Arizona Immigration Law (SB 1070)

Publicado el 11 de abril de 2011
por The New York Times en The New York Times, 11 de Abril de 2011

In April 2010, Arizona
adopted the nation`s toughest law on illegal immigration, provoking a
nationwide debate and a Justice Department lawsuit. On July 28, one day before
the law was to take effect, a federal district court judge struck down its most
controversial provisions, including sections that called for officers to check
a person`s immigration status while enforcing other laws and that required
immigrants to carry their papers at all times. In April 2011, the United States
Court of Appeals for the Ninth Circuit ruled against the
State of Arizona and let stand the lower court`s decision

The law, known locally as SB1070 or Senate
Bill 1070
, was aimed at discouraging illegal immigrants from entering or
remaining in the state. It coincided with economic anxiety and followed a
number of high-profile crimes attributed to illegal immigrants and smuggling,
though federal data suggest that crime is falling in Arizona, as it is nationally, despite a
surge of immigration. The law`s supporters said it reflected frustration over
inaction by the federal government, while critics said it would lead to
harassment of Hispanics and turn the presumption of innocence upside down.

The legislated requires police officers, “when practicable,” to
detain people they reasonably suspect are in the country without authorization
and to verify their status with federal officials, unless doing so would hinder
an investigation or emergency medical treatment. The law also makes it a state
crime — a misdemeanor — to not carry immigration papers. In addition, it allows
people to sue local government or agencies if they believe federal or state
immigration law is not being enforced.

In July 2010, just days before the law was to take effect, Judge Susan
of Federal District
  Court issued an injunction blocking parts of it.
Gov. Jan
, a Republican who supports the crackdown on immigrants, filed an
appeal seeking to have the injunction lifted.

After the appeals court rejected the state’s request in April 2011 and
issued a lengthy decision indicating that
it believed the state had overstepped its authority, State Senator Russell K.
Pearce, a Republican who is the principal sponsor of the law, remained defiant,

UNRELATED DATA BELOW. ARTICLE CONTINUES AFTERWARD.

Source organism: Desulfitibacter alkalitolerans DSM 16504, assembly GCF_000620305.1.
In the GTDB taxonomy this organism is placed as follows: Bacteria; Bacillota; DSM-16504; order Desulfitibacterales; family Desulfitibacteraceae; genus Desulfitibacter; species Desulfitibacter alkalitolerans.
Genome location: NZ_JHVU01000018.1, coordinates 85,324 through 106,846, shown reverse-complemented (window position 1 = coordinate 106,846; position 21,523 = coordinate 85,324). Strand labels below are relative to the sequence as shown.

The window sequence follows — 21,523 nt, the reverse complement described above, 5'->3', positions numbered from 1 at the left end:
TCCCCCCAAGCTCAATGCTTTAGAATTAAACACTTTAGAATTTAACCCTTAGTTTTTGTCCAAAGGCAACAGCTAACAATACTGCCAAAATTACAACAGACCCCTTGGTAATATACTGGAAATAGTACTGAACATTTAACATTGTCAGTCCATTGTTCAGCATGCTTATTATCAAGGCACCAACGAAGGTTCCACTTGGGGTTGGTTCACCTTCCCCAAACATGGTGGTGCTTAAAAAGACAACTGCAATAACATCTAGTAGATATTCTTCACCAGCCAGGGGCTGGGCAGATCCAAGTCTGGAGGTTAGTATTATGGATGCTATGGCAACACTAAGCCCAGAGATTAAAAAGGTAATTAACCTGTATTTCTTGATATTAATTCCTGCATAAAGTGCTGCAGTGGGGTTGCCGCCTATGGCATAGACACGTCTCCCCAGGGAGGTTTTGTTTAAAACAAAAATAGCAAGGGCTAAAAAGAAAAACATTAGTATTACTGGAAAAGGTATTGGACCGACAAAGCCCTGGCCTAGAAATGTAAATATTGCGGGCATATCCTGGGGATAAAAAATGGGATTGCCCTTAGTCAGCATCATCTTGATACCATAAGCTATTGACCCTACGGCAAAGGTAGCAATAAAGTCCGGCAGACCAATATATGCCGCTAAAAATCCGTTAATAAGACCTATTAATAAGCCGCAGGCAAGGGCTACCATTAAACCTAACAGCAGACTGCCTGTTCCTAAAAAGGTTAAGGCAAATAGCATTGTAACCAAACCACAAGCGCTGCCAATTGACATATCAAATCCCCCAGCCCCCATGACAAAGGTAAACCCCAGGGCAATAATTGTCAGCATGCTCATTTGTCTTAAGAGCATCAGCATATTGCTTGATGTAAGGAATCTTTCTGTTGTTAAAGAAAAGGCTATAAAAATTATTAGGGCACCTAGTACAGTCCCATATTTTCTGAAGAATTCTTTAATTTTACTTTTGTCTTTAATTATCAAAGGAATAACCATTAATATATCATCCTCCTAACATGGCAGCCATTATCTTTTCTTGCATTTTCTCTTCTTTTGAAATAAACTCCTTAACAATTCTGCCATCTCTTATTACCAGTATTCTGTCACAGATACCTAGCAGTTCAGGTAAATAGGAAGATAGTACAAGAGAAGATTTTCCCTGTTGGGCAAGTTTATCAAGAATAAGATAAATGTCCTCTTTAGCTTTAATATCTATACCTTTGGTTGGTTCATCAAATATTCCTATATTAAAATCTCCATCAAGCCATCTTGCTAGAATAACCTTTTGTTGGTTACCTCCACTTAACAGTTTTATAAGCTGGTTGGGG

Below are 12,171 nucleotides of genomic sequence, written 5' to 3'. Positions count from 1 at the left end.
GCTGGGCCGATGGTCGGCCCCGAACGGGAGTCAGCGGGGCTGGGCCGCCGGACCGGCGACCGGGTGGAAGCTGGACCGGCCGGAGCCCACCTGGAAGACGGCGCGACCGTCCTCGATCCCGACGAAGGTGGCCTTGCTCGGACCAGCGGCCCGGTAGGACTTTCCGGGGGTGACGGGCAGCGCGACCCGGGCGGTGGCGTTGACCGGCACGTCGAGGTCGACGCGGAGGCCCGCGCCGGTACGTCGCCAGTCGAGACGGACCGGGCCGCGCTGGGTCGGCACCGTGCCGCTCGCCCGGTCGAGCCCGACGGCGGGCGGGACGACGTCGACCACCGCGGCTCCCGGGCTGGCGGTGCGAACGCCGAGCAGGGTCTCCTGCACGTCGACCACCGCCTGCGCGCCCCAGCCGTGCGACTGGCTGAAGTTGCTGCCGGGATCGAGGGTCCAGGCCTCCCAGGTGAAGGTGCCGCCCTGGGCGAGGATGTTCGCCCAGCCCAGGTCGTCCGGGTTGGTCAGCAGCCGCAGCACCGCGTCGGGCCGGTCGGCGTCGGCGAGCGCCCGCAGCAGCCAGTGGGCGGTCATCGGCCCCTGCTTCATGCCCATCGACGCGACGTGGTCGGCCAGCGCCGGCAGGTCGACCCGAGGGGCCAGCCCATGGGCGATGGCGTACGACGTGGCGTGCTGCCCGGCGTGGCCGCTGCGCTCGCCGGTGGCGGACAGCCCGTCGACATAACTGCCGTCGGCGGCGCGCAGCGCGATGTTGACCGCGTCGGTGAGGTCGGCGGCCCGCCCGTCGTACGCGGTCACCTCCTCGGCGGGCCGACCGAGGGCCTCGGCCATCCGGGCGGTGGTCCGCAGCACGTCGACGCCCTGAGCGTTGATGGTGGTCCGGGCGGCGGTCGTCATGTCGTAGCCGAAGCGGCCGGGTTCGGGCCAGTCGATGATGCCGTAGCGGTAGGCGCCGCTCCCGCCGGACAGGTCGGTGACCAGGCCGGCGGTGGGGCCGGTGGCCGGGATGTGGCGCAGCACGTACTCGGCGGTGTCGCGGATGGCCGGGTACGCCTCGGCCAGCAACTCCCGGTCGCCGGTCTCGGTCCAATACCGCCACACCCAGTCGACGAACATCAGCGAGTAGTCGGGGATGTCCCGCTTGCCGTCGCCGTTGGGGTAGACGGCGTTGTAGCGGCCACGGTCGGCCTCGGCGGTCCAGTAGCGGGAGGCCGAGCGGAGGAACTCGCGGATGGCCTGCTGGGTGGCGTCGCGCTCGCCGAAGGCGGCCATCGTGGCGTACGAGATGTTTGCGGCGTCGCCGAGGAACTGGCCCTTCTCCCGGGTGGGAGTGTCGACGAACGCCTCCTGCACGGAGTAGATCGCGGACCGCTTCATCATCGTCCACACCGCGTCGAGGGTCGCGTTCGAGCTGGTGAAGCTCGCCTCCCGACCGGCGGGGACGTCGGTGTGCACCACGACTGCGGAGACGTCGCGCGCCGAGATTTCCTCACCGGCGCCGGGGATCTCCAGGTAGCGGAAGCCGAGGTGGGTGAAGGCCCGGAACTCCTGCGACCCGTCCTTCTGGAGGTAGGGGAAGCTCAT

saying the issue would ultimately be decided by the Supreme

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In her ruling in July 2010, Judge Bolton in Phoenixsaid that issuing a preliminary
injunction barring enforcement of some elements of the law “is less
harmful than allowing state laws that are likely preempted by federal law to be

“There is a substantial likelihood that officers will wrongfully arrest
legal resident aliens,” she wrote. “By enforcing this statute, Arizona would impose a
`distinct, unusual and extraordinary` burden on legal resident aliens that only
the federal government has the authority to impose.”

Governor Brewer and the Arizona
attorney general, Tom Horne, vowed to keep fighting for the law. “I believe the
Ninth Circuit decision will be overturned by the United
States Supreme Court
, and I pledge to make every possible effort to achieve
that result,” Mr. Horne said.

The Arizona
law had inflamed the national debate over immigration and provoked an outcry
across the border. Mexico`s
Foreign Ministry has said that it worried about the rights of its citizens and
relations with Arizona.
Cardinal Roger M. Mahony of Los
  Angeles said the authorities` ability to demand
documents was like “Nazism.”

President Obama had criticized the bill shortly before Gov. Brewer signed
it. The Arizona
law, he said, threatened “to undermine basic notions of fairness that we
cherish as Americans, as well as the trust between police and our communities
that is so crucial to keeping us safe.”

A Dormant Issue Revived

Immigration reform had been in effect a dormant issue nationally until the
passage of the Arizona
law in April 2010. Republicans and Democrats had agreed for years on the need
for sweeping changes in the federal immigration laws. President George W. Bush
for three years pushed for a bipartisan bill before giving up in 2007 after an
outcry from voters opposed to any path to legal status for illegal aliens.

But immigration reform came back to life in April 2010 after the passage of
the Arizona
statute. About 20 other states are considering similar laws, and Democratic
governors have complained to the White House of the political fallout of
opposing the Arizona

After the Arizona law passed, a coalition of top Senate Democrats laid out
the contours of a proposed overhaul of immigration laws — and appealed to
Republicans to join them in pursuing it — even as doubts mounted about the
prospects of winning approval of legislation in 2010.

A Federal Challenge

The Justice Department on July 6 had filed a lawsuit in federal court in Phoenixto challenge the
state law, contending that controlling immigration is a federal responsibility.
Polls, however, suggest that a majority of Americans support the Arizona law, or at least
the concept of a state having a strong role in immigration enforcement.